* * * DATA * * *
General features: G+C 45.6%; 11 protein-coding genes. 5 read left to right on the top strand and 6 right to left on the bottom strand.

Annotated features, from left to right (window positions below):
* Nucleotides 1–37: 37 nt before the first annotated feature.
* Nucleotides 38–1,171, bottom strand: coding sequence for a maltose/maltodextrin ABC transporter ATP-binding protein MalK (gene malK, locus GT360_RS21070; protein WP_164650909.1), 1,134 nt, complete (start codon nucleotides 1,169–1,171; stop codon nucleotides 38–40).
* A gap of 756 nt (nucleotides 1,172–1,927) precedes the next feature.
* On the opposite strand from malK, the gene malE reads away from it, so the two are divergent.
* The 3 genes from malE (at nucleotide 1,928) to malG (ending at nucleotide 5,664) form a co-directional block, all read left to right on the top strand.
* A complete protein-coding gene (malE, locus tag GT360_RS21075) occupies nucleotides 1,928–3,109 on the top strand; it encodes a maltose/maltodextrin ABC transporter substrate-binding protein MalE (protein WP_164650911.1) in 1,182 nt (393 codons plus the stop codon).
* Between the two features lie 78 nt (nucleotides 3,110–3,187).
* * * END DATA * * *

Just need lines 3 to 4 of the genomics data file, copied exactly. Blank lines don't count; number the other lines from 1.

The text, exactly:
* Nucleotides 1–37: 37 nt before the first annotated feature.
* Nucleotides 38–1,171, bottom strand: coding sequence for a maltose/maltodextrin ABC transporter ATP-binding protein MalK (gene malK, locus GT360_RS21070; protein WP_164650909.1), 1,134 nt, complete (start codon nucleotides 1,169–1,171; stop codon nucleotides 38–40).